The two most important trading venues for crude oil are the New York Mercantile Exchange (NYMEX) and the electronic trading platform Intercontinental Exchange (ICE) in London. At those sites, the two most significant types of crude oil — namely Brent (North Sea oil) and WTI (West Texas Intermediate, oil from the Gulf Coast and the Midwest of the United States) — are traded in US dollars. That said, more than 30 types of oil are available around the world. For example, Dubai Fateh (or Dubai crude) means oil from the Gulf States, while petroleum from Russia is known as Urals. Crude oil is quoted by the barrel, and one barrel contains 159 litres.

OPEC is an association currently made up of 13 oil-exporting countries: Algeria, Angola, Equatorial Guinea, Gabon, Iran, Iraq, the Republic of Congo, Kuwait, Libya, Nigeria, Saudi Arabia, the United Arab Emirates, and Venezuela. Its objective is to control oil extraction and sale on the global market. About 40 percent of the oil extracted worldwide is produced by OPEC countries. That share means that they have a strong influence on global market prices through cartel-like practices. Twice a year, their ministers assess the situation in the oil market and set both a price ceiling for oil and production amounts for individual OPEC member states. Through scarcity or increases in the crude oil supply, they keep oil prices within a determined and profitable target-price range.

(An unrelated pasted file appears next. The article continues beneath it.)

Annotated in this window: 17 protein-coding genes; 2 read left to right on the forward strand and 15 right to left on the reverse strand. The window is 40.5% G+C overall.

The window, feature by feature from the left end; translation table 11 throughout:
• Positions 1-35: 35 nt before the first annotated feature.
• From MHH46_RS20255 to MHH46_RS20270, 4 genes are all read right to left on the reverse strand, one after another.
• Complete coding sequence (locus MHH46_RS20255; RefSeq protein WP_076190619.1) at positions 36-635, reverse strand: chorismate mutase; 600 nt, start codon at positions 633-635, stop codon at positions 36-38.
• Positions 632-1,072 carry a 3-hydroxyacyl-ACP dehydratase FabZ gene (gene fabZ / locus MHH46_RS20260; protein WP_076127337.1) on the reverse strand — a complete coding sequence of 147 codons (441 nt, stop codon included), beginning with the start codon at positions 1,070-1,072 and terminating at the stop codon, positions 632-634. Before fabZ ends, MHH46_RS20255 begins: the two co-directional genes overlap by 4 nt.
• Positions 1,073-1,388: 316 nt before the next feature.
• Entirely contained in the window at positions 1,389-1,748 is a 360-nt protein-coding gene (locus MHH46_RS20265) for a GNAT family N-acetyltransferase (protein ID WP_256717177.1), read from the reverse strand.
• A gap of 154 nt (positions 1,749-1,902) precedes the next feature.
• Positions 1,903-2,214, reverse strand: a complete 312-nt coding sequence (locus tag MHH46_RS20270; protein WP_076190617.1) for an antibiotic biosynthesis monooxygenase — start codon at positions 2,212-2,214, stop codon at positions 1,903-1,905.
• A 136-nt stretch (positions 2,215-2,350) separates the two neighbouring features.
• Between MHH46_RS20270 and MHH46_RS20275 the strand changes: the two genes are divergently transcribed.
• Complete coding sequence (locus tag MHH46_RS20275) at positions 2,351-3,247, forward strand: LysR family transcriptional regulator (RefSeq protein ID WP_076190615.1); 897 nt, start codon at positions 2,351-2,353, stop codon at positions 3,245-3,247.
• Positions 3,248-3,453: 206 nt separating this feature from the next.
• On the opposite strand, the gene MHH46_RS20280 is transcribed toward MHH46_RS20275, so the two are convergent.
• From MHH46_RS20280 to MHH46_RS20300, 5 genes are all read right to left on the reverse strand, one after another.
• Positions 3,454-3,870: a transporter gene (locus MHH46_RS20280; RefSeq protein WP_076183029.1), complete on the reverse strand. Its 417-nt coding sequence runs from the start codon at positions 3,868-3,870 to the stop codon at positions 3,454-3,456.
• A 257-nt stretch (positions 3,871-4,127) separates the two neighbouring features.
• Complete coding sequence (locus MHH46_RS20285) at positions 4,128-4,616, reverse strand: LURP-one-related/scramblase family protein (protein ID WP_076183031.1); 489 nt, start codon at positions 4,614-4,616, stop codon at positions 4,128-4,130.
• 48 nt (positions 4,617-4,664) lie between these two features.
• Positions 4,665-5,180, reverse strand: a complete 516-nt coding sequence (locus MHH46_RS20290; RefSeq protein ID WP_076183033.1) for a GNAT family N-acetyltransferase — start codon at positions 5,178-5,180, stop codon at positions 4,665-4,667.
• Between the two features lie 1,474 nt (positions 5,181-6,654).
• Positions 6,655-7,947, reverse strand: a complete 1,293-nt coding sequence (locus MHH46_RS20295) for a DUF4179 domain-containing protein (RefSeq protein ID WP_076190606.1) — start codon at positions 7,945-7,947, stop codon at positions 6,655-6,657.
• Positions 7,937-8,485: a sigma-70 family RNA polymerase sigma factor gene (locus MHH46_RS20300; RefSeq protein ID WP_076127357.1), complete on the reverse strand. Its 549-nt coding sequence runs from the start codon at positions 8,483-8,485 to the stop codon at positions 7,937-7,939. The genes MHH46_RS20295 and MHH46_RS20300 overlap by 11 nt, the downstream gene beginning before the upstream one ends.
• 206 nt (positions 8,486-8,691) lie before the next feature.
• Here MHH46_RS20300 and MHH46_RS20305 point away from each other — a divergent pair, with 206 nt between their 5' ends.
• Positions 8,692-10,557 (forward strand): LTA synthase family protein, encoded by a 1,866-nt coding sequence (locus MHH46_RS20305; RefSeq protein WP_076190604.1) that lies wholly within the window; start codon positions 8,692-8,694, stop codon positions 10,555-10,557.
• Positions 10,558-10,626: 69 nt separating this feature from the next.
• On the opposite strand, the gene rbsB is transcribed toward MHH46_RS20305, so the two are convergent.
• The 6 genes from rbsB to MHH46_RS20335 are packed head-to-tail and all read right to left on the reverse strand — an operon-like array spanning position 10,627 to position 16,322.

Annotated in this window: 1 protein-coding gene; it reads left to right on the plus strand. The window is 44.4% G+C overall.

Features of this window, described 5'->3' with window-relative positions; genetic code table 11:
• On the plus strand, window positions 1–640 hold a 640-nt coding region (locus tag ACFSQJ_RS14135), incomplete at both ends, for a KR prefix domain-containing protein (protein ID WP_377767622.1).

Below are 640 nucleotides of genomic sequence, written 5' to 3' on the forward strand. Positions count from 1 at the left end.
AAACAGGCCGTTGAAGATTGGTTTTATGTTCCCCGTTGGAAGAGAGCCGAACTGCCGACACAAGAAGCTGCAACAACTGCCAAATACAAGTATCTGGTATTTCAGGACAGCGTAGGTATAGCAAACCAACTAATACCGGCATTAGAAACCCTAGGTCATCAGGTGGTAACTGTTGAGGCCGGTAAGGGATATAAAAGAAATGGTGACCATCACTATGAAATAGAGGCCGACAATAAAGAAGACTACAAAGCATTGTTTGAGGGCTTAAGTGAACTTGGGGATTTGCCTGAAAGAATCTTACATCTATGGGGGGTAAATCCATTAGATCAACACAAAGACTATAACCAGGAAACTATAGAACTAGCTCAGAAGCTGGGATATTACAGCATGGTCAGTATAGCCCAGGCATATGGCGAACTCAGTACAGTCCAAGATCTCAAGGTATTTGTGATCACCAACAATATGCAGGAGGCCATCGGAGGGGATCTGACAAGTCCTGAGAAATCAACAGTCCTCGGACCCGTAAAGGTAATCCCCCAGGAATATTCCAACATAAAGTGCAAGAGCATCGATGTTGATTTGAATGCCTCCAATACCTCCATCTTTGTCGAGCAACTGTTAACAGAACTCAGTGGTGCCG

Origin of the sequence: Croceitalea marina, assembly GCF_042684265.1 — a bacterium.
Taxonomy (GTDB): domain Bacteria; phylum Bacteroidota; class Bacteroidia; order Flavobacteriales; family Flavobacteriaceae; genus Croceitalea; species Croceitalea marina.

OPEC+ is the term for OPEC’s cooperation with non-OPEC states like Russia, Kazakhstan, Mexico, and Oman

Until it invaded Ukraine, Russia was the world’s largest exporter of oil (including petroleum-based products) and the second largest crude oil exporter after Saudi Arabia. In 2022, the US produced about 19 percent of the world’s crude oil and Saudi Arabia produced 13 percent, both ahead of Russia’s 12 percent. Due to the sanctions, and the fact that Western investors and lenders have largely abandoned the country’s oil industry, the IEA predicts that Russia’s oil supply will decline until 2028, but only by six percent.

With regard to the demand for oil, which amounts to nearly 100 million barrels per day (mb/d), the consumption rankings are variable. According to World Population Review, the biggest consumer in 2023 was the US at 19.7 mb/d, ahead of China (11.7 mb/d), India (4.5 mb/d), and Japan (4.0 mb/d). After that came Russia, with 3.6 mb/d, and Saudi Arabia, at 3.2 mb/d. Germany came in ninth, with 2.4 mb/d.

Translated by Joseph Keady and Anna Dinwoodie for Gegensatz Translation Collective.